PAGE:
‘Extreme heat belt’ will include Southwest Ohio, study says

Area in 30 years expected to experience heat index above 125 degrees.

Southwest Ohio is the only region in the state that is part of an emerging “extreme heat belt” that is expected to experience days with a heat index above 125 degrees in 30 years, according to a new study.

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Temperatures at or above the National Weather Service’s “extreme danger” heat category — when the “feels like” temperature is 125 degrees or higher — are expected to affect 8 million people this year. In 30 years, that number is projected to increase to more than 107 million, or 13 times more people, according to the study published Monday.

Researchers from the First Street Foundation, a research and technology nonprofit working to define America’s climate risk, looked at how the frequency, duration and intensity of extremely hot days will expand over the next three decades.

‘The results will be dire’

“Increasing temperatures are broadly discussed as averages, but the focus should be on the extension of the extreme tail events expected in a given year,” said Matthew Eby, First Street founder and CEO. “We need to be prepared for the inevitable, that a quarter of the country will soon fall inside the ‘extreme heat belt’ with temperatures exceeding 125 degrees Fahrenheit, and the results will be dire.”

All areas of Ohio will see higher temperatures over the next 30 years, but the climate research group’s model only places seven Ohio counties inside the heat belt: Butler, Clermont, Hamilton, Miami, Montgomery, Preble and Warren. They especially will be vulnerable to what is now considered an unheard-of heat index, which is a measure of how the air feels with the temperature and humidity combined.

“It’s not something that just came up. It’s been happening globally, and it’s going to start affecting us locally here,” said University of Dayton geologist Umesh Haritashya who researches how climate change affects the environment. “The changes that we always think of happening to the coastal communities, to places like Texas, those changes are going to happen here.”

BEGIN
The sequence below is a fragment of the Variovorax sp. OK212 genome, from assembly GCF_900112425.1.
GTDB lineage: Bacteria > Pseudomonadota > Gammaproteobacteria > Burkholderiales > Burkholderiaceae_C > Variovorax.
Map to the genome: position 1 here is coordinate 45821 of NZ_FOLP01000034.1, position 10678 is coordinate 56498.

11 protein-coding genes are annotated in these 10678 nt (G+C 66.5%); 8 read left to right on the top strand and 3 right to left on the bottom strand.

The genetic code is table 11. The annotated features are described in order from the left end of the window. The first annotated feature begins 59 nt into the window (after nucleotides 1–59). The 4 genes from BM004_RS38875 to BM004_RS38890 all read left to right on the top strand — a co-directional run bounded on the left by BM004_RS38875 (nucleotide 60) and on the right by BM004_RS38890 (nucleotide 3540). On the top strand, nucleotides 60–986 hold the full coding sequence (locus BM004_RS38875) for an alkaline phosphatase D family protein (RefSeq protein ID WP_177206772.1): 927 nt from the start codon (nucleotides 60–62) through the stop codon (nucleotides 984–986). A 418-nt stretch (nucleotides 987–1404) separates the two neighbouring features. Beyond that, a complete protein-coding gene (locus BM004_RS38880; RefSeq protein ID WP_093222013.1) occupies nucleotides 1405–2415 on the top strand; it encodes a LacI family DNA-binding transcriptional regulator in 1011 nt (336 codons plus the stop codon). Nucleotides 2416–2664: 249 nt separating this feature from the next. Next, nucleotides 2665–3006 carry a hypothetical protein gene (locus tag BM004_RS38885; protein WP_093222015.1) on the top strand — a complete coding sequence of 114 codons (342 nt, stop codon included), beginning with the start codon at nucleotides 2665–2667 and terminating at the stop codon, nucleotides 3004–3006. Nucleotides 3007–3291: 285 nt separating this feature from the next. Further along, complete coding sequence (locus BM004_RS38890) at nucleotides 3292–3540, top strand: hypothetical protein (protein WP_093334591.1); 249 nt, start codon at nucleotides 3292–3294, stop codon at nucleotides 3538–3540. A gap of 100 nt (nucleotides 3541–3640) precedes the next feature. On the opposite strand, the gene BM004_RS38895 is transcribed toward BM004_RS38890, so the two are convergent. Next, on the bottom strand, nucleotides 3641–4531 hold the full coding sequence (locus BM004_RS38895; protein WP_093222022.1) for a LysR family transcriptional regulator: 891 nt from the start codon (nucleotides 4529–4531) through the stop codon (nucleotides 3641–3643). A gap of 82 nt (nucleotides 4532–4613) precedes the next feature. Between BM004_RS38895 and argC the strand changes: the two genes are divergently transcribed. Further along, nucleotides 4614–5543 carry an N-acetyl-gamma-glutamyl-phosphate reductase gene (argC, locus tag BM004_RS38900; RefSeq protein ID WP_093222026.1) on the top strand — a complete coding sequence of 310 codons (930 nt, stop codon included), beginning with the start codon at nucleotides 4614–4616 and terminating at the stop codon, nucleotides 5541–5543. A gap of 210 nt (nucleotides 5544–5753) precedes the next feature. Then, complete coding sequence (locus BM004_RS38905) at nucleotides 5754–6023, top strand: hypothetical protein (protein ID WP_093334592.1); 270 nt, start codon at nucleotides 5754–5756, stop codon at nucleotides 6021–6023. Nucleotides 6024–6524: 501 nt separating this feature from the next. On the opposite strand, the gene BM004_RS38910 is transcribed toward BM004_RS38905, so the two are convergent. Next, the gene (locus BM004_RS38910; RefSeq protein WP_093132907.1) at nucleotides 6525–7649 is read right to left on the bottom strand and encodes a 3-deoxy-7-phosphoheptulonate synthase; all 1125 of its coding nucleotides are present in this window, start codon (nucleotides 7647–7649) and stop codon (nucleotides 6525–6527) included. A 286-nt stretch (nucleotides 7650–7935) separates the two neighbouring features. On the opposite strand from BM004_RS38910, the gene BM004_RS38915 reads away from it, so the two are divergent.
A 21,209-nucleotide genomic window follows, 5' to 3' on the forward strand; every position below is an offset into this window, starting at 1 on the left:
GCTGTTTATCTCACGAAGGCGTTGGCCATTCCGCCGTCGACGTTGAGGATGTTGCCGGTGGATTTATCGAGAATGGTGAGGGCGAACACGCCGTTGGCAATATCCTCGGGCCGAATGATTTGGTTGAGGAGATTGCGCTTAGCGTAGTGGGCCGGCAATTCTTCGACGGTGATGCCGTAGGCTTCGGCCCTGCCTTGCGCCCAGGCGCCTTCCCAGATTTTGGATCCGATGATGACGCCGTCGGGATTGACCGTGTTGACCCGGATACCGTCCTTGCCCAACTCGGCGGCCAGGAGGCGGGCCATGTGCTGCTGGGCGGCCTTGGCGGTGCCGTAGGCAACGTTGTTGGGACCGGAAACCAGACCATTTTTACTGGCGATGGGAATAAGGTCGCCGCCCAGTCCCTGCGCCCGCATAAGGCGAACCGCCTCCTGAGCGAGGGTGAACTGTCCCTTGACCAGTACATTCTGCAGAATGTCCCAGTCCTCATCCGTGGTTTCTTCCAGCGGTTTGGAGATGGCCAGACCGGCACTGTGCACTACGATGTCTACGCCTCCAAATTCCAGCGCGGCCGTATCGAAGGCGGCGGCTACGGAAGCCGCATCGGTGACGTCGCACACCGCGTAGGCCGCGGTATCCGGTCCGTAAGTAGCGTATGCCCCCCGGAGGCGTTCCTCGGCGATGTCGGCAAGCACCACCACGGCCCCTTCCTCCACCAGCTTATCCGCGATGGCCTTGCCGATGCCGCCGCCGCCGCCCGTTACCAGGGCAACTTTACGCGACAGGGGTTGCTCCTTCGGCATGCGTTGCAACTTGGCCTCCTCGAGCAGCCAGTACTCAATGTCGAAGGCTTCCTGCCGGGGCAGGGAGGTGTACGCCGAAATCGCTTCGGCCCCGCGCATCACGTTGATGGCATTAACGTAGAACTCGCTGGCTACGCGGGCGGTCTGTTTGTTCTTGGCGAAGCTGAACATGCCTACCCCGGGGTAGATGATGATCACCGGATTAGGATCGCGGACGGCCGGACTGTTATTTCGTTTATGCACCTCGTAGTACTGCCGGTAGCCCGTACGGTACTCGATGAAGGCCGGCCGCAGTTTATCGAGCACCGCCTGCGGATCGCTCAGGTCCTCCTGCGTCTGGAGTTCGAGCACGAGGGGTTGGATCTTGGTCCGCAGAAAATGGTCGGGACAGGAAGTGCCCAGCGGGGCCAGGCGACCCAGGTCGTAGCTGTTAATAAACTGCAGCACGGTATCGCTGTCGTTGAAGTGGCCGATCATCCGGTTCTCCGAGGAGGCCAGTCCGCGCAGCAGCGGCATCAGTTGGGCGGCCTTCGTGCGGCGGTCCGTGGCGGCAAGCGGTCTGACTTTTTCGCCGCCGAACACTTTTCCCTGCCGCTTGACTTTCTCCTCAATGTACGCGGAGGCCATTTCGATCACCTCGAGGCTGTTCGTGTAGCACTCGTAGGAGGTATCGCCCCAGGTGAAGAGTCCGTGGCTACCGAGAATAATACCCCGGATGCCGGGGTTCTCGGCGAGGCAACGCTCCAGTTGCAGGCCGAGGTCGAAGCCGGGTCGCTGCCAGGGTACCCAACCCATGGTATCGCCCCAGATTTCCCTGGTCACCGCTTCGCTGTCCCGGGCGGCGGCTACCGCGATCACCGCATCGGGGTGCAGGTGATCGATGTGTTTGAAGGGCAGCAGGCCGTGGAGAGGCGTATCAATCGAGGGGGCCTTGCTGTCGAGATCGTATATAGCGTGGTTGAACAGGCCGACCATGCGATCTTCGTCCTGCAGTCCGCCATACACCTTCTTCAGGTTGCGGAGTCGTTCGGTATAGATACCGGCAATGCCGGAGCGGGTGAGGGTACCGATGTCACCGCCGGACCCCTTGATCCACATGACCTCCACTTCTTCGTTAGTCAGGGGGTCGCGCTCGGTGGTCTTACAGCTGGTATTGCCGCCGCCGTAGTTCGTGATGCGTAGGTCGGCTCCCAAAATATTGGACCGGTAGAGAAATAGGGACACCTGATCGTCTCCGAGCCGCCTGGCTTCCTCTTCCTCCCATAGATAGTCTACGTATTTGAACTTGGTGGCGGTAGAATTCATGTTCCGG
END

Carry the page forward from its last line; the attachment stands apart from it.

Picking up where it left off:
Credit: First Street Foundation

Credit: First Street Foundation

The more than 1,000 counties that make up the extreme heat belt that stretches from northern Texas and Louisiana to Illinois, Indiana and even into Wisconsin are concentrated in the middle of the country, “in areas where there are no coastal influences to mitigate extreme temperatures,” the report stated.

‘Challenging to go out’

The increase in extreme heat will affect everything from personal health to electricity costs to possibly infrastructure and transportation. Common building materials such as steel and cement absorb heat easily. In extreme heat, roads and airport runways can buckle, railroad tracks can warp, and bridge joints can swell, the study noted. Also, increased air conditioning use may strain energy grids.

“It’s not all gloom and doom,” Haritashya said. “Definitely there will be days where it will be challenging to go out.”

Policymakers generally are focused on the short term, he said. But the area will need to adapt, and start making preparations now to make sure the electric grid is robust to avoid the problems like those facing Texas and Arizona. Homes should be in good repair and well insulated to withstand extreme heat to avoid a future of rolling blackouts and brownouts as extreme heat increases in frequency, intensity and duration over the next 30 years.